Romeo and Juliet for Preschoolers

February 24, 2010 at 3:01 pm (Film Adaptations, Romeo and Juliet, Shakespeare's Plays) (, , , , , )

Ever think about Romeo and Juliet being animated seals who fall in love despite being different colors? Yep, that’s the story line of Romeo and Juliet Sealed with a Kiss. It’s Shakespeare for preschoolers. And I have one. My 5-year-old son watched it with me and he was into it. It was not his favorite movie of all time, but he watched the whole thing (something of a thumbs up right there, since he’ll just walk away if he’s bored) and he was often laughing and enjoyed the music.

It stays fairly true to the plot of Romeo and Juliet, while softening all the harsh edges and simplifying it for kids (and of course “sealing” it). Many of the play’s characters are here, including Romeo, Juliet, Benvolio, and Mercutio. The Prince, Paris, and Tybalt are all rolled into one character… a “Prince” portrayed as an elephant seal with halitosis who tries to woo the fair Juliet at the Capulet feast held on a shipwreck.

There’s a lot of silliness, Mercutio tells many bad jokes (that my son loved), and there are a number of song and dance numbers featuring various crab bands, a speakeasy-type fish club located inside a Titanic-like shipwreck, that kind of thing. Again, think like a 5-year-old.

I thought it was cute. I’m not recommending it for adults, but I’ve suffered through worse kids’ movies. I liked the retro-style animation and it kept my attention (I’m sure partly because I’m writing this blog!). I liked the fact that a little kid would come away from this with some exposure to the plot and character names in Romeo and Juliet. There are also random Shakespearean quotes from other plays peppered throughout the movie…”Bubble, bubble, toil and trouble,” “To be or not to be,” “All the world’s a stage.” Hey, it’s culture lite, but it’s not bad.

Interestingly, I read on IMDB that this movie is basically a one-man show. Phil Nibbelink did the whole thing, from soup to nuts (from fish to crabs?).

There’s no real violence (some falling off cliffs, a shark with big teeth biting a tail, but nothing scary to my son) and there’s no death… I thought Mercutio was a goner (he fell into the water about mid-way through) but he shows up again at the end. Juliet drinks her sleeping potion and Romeo kisses her and falls asleep, too. Both families think they are dead and so learn their lesson about what’s really important. Then the lovers both wake up and all’s well that ends well!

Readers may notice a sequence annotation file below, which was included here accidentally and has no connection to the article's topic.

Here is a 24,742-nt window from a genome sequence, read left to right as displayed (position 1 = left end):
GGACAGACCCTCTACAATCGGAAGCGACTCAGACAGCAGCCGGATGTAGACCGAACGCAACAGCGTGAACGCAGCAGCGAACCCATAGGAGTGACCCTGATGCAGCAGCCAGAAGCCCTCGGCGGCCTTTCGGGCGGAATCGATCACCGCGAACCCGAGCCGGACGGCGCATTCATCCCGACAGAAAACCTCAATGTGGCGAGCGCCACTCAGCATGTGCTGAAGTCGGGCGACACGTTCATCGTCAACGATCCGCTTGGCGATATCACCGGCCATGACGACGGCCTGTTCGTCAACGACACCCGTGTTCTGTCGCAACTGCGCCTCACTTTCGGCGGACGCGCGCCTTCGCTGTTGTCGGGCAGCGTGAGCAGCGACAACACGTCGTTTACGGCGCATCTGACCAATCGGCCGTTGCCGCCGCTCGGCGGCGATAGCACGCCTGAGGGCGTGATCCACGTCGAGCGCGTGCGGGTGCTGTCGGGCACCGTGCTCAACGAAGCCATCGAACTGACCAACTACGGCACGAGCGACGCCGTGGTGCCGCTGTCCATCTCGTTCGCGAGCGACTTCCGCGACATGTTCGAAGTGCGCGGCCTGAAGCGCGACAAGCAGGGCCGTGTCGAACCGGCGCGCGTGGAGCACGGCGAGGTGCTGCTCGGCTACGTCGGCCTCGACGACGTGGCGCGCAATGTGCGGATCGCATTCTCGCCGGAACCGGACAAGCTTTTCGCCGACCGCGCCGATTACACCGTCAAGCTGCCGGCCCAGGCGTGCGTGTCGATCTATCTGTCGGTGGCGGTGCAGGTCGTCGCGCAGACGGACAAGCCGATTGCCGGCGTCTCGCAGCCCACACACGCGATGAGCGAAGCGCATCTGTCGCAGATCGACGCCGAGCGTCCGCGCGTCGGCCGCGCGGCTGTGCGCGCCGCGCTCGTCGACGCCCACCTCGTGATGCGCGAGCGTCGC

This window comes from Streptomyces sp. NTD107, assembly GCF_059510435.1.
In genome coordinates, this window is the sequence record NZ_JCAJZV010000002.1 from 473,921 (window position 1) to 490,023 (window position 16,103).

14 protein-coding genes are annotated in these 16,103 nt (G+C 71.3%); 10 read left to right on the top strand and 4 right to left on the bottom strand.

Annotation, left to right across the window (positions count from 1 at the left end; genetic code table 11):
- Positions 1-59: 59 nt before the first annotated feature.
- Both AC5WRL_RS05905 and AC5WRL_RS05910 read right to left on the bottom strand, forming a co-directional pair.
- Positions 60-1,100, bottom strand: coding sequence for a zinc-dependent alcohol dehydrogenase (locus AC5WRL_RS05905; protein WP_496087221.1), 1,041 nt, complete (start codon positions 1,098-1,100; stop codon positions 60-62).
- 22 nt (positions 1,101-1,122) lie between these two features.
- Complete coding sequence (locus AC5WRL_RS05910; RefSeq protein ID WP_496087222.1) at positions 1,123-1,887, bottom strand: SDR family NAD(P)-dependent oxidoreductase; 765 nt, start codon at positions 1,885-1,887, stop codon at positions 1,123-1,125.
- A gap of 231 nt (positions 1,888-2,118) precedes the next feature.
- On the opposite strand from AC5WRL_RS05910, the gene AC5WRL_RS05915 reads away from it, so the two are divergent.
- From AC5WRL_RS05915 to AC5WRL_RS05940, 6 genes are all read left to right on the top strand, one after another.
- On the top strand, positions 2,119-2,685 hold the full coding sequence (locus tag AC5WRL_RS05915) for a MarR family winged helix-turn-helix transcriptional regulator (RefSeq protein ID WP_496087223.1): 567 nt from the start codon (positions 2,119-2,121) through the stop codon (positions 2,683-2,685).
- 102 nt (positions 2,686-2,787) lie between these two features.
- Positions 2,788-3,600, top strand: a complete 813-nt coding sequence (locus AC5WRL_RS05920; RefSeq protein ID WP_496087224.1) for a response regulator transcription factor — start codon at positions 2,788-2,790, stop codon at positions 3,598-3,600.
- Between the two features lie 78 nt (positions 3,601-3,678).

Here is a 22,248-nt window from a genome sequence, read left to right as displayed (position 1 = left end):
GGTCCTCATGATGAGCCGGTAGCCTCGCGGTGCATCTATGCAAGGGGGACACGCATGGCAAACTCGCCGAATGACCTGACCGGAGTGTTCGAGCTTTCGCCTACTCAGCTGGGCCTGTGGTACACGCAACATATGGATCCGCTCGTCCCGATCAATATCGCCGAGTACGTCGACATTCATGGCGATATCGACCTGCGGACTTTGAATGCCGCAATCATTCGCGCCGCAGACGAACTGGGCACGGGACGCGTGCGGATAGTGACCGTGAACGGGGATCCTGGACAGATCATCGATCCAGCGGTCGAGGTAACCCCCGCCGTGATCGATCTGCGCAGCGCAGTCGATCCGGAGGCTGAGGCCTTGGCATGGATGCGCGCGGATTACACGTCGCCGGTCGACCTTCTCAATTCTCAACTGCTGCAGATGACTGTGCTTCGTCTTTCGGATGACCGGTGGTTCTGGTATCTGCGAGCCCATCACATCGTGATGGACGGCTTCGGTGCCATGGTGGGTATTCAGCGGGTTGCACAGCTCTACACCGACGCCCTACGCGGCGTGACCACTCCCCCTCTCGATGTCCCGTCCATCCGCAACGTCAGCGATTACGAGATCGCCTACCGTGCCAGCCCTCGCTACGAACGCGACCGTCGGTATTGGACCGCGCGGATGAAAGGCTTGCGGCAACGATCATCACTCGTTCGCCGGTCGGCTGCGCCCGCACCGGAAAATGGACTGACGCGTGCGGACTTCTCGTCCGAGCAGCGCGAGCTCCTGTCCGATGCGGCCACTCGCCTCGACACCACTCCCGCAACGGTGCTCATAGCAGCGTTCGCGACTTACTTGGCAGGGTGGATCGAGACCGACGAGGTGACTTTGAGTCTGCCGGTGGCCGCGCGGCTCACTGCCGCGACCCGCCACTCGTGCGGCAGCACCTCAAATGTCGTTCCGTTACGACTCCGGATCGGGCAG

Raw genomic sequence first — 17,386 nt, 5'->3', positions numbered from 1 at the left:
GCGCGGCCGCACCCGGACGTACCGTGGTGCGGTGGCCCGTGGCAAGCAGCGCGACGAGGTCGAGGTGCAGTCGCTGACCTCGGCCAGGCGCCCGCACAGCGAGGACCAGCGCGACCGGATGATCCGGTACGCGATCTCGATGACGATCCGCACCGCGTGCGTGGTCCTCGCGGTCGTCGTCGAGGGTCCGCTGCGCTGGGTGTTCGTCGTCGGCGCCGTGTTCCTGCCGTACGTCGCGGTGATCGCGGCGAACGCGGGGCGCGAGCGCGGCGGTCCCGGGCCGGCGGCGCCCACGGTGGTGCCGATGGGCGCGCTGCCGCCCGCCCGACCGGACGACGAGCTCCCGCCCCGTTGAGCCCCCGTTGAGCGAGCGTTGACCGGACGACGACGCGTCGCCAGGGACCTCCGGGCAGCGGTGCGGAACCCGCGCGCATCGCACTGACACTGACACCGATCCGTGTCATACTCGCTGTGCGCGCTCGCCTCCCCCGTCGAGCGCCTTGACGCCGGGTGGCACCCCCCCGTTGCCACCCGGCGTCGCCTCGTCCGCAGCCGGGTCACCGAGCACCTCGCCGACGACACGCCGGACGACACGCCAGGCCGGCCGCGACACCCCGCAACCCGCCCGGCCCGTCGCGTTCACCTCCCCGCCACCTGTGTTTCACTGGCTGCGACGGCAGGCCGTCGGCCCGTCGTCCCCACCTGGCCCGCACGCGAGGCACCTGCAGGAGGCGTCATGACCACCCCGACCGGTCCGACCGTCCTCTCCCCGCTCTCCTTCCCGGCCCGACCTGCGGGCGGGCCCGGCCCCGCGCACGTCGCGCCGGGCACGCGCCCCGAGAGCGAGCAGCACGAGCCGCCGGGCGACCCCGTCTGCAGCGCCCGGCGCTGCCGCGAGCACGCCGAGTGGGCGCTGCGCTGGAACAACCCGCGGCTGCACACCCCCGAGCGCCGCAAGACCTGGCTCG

© All Content, Copyright 2010 by Blog Author, Or What You Will. All Rights Reserved.

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7 Comments

  1. Ted Leach said,

    Wow. Did not know about this one, and will have to check it out, especially since my 4-year old loves seals. I’m getting really sick of the Diego Animal Rescuer “Ringed Seal” episode we’ve recorded…

    • orwhatyouwill said,

      Ha ha! It got quite a few scathing reviews, but I really thought it wasn’t bad for the little ones. 🙂

  2. Laura said,

    How cute!

  3. Renee said,

    found this on Netflix streaming…. the kids are watching it now. The oldest (8.5) knows how the real story ends, so they are all clinging to each other waiting for everyone important to die. I’m just mean enough to let them wait it out to the end and see for themselves.

    • orwhatyouwill said,

      Renee, how did they like it?

      • Renee said,

        They did like it. Stayed glued the whole time. Chaya now wants to see the real Shakespeare deal. Any suggestions on a version that would be able to keep an 8.5 year old interested. She’ll have me as a translator, but it would be nice if the film and actors themselves could keep her attention.

        • orwhatyouwill said,

          Oh, good! Chaya could definitely handle the animated version. Get that for her on netflix, but don’t let her watch Othello on the same disk (way too dark). I think she’d enjoy the animated version. The twins, maybe not so much.

          Then, I would definitely get the 1995 ballet version. I think you and she would both enjoy this a lot. Maybe the twins.

          Then, get her the 1968 Zeffirelli. I think I was not too much older than her the first time I saw it on TV. There is nothing too “adult” in it (a single boob shot is all I can think of) and I think the R&J characters are young enough that she could identify with them. If she sees this AFTER already having a good sense of the story and characters from the cartoon and ballet, I think it will keep her attention. It’s beautiful.

          I would definitely not get her the Leo/Clare Danes version. That one is not appropriate for little ones.

          Tell me how it goes!!

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